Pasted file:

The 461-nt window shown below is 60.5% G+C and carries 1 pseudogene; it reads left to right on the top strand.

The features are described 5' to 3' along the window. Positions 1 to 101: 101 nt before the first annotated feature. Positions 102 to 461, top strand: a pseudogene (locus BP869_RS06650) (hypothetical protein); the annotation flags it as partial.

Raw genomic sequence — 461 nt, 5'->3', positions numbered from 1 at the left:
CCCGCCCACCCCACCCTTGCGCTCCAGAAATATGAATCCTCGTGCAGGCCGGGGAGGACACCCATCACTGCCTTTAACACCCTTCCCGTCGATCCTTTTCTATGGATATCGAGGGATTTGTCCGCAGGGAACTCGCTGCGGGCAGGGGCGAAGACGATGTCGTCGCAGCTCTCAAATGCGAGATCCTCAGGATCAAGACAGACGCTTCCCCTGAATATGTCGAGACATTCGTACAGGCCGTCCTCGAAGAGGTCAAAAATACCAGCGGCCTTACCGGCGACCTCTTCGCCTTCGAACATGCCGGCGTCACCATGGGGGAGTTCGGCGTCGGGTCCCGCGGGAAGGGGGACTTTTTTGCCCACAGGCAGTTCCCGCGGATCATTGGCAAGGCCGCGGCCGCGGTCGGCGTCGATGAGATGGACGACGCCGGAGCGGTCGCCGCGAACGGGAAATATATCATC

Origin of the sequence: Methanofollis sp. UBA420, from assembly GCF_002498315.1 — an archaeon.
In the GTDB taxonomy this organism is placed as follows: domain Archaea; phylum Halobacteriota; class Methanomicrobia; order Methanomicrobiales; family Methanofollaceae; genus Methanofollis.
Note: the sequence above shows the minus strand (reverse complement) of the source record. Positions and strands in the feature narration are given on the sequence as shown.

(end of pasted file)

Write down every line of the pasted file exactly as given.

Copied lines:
The 461-nt window shown below is 60.5% G+C and carries 1 pseudogene; it reads left to right on the top strand.

The features are described 5' to 3' along the window. Positions 1 to 101: 101 nt before the first annotated feature. Positions 102 to 461, top strand: a pseudogene (locus BP869_RS06650) (hypothetical protein); the annotation flags it as partial.

Raw genomic sequence — 461 nt, 5'->3', positions numbered from 1 at the left:
CCCGCCCACCCCACCCTTGCGCTCCAGAAATATGAATCCTCGTGCAGGCCGGGGAGGACACCCATCACTGCCTTTAACACCCTTCCCGTCGATCCTTTTCTATGGATATCGAGGGATTTGTCCGCAGGGAACTCGCTGCGGGCAGGGGCGAAGACGATGTCGTCGCAGCTCTCAAATGCGAGATCCTCAGGATCAAGACAGACGCTTCCCCTGAATATGTCGAGACATTCGTACAGGCCGTCCTCGAAGAGGTCAAAAATACCAGCGGCCTTACCGGCGACCTCTTCGCCTTCGAACATGCCGGCGTCACCATGGGGGAGTTCGGCGTCGGGTCCCGCGGGAAGGGGGACTTTTTTGCCCACAGGCAGTTCCCGCGGATCATTGGCAAGGCCGCGGCCGCGGTCGGCGTCGATGAGATGGACGACGCCGGAGCGGTCGCCGCGAACGGGAAATATATCATC

Origin of the sequence: Methanofollis sp. UBA420, from assembly GCF_002498315.1 — an archaeon.
In the GTDB taxonomy this organism is placed as follows: domain Archaea; phylum Halobacteriota; class Methanomicrobia; order Methanomicrobiales; family Methanofollaceae; genus Methanofollis.
Note: the sequence above shows the minus strand (reverse complement) of the source record. Positions and strands in the feature narration are given on the sequence as shown.